In August of 2012, during the final stage of the Biotechnology program at the Federal University of São Carlos in Araras, state of São Paulo, André Pulschen was about to find four species of thick-skinned fungi from rocks collected six months earlier from high on a volcano in the Atacama Desert of northern Chile. Using an instrument that simulates the environment of other planets in a laboratory associated with the University of São Paulo (USP), he identified two species of fungi—Exophiala sp., which form colonies whose black color derives from the pigment melanin, and Rhodosporidium toruloides, which accumulate in orange-colored colonies owing to the presence of carotene—that can resist ultraviolet (UV) solar radiation as high as levels withstood by the bacterium Deinococcus radiodurans, which is used as a model organism for studying the possibility of life on Mars. The environment on the Red Planet is as arid, and the UV radiation at levels as high, as those found in the Atacama Desert. Radiation levels this high are normally fatal to microorganisms and to humans.
Cryptococcus friedmanii and Holtermanniella watticus, two other species brought from the rock walls of the Sairecabur Volcano, showed high resistance to UV radiation—an intriguing finding since they are white and therefore devoid of pigments that provide UV protection. The four species had already shown high resistance at low temperatures, as evidenced by the fact that the two white specimens continued to multiply even after a few days at -6.5 degrees Celsius (ºC). Although scientists cannot yet explain how they resist temperature variation and intense levels of UV radiation without pigment, these fungi express impressive mechanisms for adapting to the world’s driest desert, where no such biodiversity was thought to exist.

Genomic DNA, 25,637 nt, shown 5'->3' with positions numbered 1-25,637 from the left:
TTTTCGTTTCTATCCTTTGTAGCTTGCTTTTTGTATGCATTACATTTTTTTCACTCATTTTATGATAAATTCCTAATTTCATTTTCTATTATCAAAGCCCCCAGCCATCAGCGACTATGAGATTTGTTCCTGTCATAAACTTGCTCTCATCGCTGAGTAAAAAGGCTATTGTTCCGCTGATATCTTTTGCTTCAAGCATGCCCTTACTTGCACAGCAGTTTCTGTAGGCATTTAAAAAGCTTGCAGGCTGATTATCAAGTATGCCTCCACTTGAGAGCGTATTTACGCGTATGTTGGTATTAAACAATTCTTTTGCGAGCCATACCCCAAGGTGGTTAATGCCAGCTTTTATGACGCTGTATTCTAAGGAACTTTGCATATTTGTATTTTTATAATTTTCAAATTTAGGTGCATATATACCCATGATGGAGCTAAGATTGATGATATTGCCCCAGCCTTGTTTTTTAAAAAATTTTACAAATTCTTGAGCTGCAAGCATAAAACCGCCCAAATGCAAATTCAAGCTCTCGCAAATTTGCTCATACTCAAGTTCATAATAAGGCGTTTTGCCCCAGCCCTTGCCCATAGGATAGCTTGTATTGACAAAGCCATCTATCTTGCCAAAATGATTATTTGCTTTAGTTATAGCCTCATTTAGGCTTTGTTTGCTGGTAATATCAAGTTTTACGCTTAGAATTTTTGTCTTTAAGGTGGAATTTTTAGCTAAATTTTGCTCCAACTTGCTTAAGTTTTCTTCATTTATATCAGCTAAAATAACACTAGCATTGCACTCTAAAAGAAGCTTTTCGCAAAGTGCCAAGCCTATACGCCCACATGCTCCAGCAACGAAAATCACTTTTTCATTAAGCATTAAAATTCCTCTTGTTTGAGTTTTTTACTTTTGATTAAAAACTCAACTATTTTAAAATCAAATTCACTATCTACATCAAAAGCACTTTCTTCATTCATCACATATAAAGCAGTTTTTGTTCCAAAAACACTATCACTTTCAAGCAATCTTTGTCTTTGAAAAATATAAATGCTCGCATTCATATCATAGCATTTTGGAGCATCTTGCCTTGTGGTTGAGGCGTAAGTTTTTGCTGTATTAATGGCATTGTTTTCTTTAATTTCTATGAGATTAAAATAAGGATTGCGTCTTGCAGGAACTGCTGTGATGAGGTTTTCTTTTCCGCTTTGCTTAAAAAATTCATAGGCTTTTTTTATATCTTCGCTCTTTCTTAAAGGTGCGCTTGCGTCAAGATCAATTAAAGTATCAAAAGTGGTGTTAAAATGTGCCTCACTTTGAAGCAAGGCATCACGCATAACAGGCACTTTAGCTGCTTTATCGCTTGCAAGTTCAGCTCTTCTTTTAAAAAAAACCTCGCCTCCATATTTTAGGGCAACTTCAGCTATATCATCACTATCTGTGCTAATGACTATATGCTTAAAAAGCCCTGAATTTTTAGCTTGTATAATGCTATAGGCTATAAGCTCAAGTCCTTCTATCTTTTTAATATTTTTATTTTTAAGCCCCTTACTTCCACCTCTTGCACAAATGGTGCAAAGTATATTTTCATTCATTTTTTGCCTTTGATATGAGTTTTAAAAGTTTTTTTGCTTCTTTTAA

Anyone landing at the airport in Calama, a city of 150,000 situated in the Atacama Desert, is soon struck by the intense heat and blinding light that pervade the extremely flat, reddish landscape. On the way to San Pedro de Atacama, a town of 3,000 at an elevation of 2,400 meters that serves as the base for expeditions to the region’s rare lakes, salt flats and volcanos, it is hard to spot any sign of wildlife on this arid terrain nearly devoid of hills. Residents of San Pedro confirm visitors’ observations that there is little diversity of wildlife beyond the pink flamingos in the lakes fed by Andean ice melt, Andean pigeons that pursue tourists in search of food, shy lizards, or vicunas that feed on shoots of low grass in the upper regions.
The desert stretches out over 1,000 kilometers and hosts remarkable and as yet little known forms of microscopic organisms adapted to low water availability and temperatures that can vary between 50ºC in the daytime and -15ºC at night. In 2006, a team from the U.S. space agency NASA identified 12 genera of fungi that can live in the scorching terrain of the Atacama and produce spores—structures similar to seeds, which are dispersed by wind. Now, Brazilian and Chilean researchers have found— in rock cavities or rocky walls of a volcano at an elevation of nearly 6,000 meters—fungal varieties that exhibit a heretofore unexplained resistance to adverse situations.
“The microhabitat inside the rocks can be conducive to colonization, survival and dispersal of microbial life,” says Luiz Henrique Rosa, a professor at the Federal University of Minas Gerais (UFMG). From collections taken in the Atacama at altitudes ranging from 746 to 5,047 meters, teams from UFMG, USP, the Brazilian Synchrotron Light Laboratory (LNLS) and the University of Antofagasta, Chile, identified 81 varieties of fungi capable of living in fissures or cavities in rocks similar to granite, in which the temperature may vary from -45 to 60ºC. “The fungi are thought to produce enzymes that enable them to utilize the minerals, moisture from dew and organic matter inside the rocks,” he notes. In 2013, a team from the United States and Spain presented evidence of bacteria from cavities in volcanic rocks known as rhyolites, collected from sedimentary rocks in Valle de la Luna [Moon Valley], a depression in the Cordillera de la Sal [Salt Mountains], near San Pedro de Atacama.